The ISOWEEKNUM function is categorized as a DATE/TIME function in Excel and was introduced with Excel 2013. It helps you obtain the ISO week number for a date that you supply, and returns a value between 1 and 54.

## Syntax

The syntax of the ISOWEEKNUM function is as follows:

`=ISOWEEKNUM(serial_number)`

**Arguments:**

*'serial_number' – *This is a required argument where you'll need to supply the serial number, a date value, or a cell reference for the date you want to obtain the ISO week number for.

## Important Characteristics of the ISOWEEKNUM function

- The value supplied in the
*serial_number*argument must be a valid Excel date. - The ISOWEEKNUM function refers to the European ISO Standard ISO8601:2000 to return an ISO week number. Under ISO 8601, the weeks start on Monday, and week #1 is the week that contains the year's first Thursday.
- If you're on MS Excel 2010, you won't have the ISOWEEKNUM function, but you can use the WEEKNUM function and set the
*return_type*argument to 21 to get the same output. - If the date you supplied in the
*serial_number*argument is not a number, the function will return a #NUM! error. - If the date you supplied in the
*serial_number*argument is not a valid Excel date, the function will return a #VALUE! error. - The function is available in MS Excel 2013 and above.

## Examples

Let's try to see some examples of the ISOWEEKNUM function.

### Example 1 – Plain Vanilla Formula for the ISOWEEKNUM Function

The first thing you should do with any function is to see what it does without all the bells and whistles. The plain vanilla version of the ISOWEEKNUM shows you what the function does when it's not nested or complemented by other functions. Here's the formula you could use to test the ISOWEEKNUM function out in its purest form:

`=ISOWEEKNUM(A2)`

The output here is 3 because the first week includes a Thursday (January 4) and subsequently, there are two Mondays (January 8 and 15), that add to the week number bringing it to 3. This is also the same output you would've received, had you used the WEEKNUM function instead and set the *return_type *argument to 21, like so:

`=WEEKNUM(A2,21)`

Plain and easy, right?

However, what if the first week of the year didn't have a Thursday?

### Example 2 – ISOWEEKNUM Output with no Thursday in Week 1

Say instead of January 15, 2001 like in the previous example, we supply the date January 15, 2016. The formula remains unchanged, of course:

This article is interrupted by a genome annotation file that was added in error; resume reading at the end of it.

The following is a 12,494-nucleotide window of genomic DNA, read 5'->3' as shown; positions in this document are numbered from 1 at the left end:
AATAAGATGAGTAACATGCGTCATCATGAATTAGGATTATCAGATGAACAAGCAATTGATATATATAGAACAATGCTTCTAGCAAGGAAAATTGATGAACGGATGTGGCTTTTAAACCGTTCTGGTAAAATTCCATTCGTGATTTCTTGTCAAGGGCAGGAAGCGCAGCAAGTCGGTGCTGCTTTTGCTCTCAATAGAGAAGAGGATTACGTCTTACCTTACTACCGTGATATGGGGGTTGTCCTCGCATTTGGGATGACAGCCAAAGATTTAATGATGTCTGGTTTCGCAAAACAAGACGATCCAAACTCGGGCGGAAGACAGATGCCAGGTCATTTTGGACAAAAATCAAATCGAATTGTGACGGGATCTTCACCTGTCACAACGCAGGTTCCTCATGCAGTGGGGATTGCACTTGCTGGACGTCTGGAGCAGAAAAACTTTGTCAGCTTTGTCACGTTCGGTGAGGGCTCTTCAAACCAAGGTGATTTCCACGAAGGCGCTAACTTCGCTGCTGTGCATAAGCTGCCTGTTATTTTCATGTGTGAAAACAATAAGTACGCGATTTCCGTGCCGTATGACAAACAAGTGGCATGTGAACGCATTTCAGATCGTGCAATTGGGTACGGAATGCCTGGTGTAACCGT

`=ISOWEEKNUM(A2)`

However, the output changes to 2 from 3. The reason? Well, January 1, 2016 was a Friday. Therefore, the first week doesn't start until January 4 (Monday), which is the week that contains the year's first Thursday. Subsequently, January 11 (Monday) adds 1 to the week number count and the final return is 2.

Had you used a WEEKNUM function (with the *return_type* argument omitted), the output would have been 3. Nevertheless, you could still get the same output by setting the *return_type* argument to 21.

The interesting thing, though, happens when you change the supplied date to January 1, 2016. Technically, the first day of a new year should be week 1, correct? However, the function returns 53 in this case because week 1 doesn't start until the new year's first Thursday.

Also, no, our kindergarten teachers didn't lie to us about there being 52 weeks in a year. However, the function returns 53 because of the system that it follows and the marginal shift in calculating the weeks from the first day of the year.

### Example 3 – ISOWEEKNUM Function with the TODAY Function

You can nest functions that can relay a valid date to the ISOWEEKNUM function inside it. For instance, the DATE function and the TODAY function could both be validly nested inside the ISOWEEKNUM function. Let's try to nest the TODAY function inside the ISOWEEKNUM function. Here's what the formula would look like:

`=ISOWEEKNUM(TODAY())`

The output is 42, which means based on the ISO 8601 standards, it's currently week 42 of 52. You could also calculate how many weeks you've got left until the end of the year by using the following formula:

`=52 - ISOWEEKNUM(TODAY())`

Makes complete sense, doesn't it? You're just removing the weeks that have already passed in the current year from the total number of weeks in a year (52) to get the weeks remaining until the end of the year (i.e., 10 in this case).

## ISOWEEKNUM vs WEEKNUM Function

The ISOWEEKNUM function has a very specific characteristic. It only counts the number of weeks as per the ISO 8601 standards. The WEEKNUM function, until Excel 2010, could only count week numbers the usual way, i.e., you could choose a starting day for each week but the first week would start as soon as the year does.

However, starting with Excel 2010, the WEEKNUM function also has the capability to calculate the week number based on the ISO 8601 standards by using code 21 in the *return_type* argument. As of today, the WEEKNUM function can do everything that the ISOWEEKNUM function can, plus a little more.

That's all about the ISOWEEKNUM function. It's a simple function that could make calculating the week number a lot simpler than it would otherwise have been. While you get a good hold of the ISOWEEKNUM function, we'll have another Excel function tutorial ready for you to get your hands dirty with. If you need a refresher, Exceltrick is always a click away.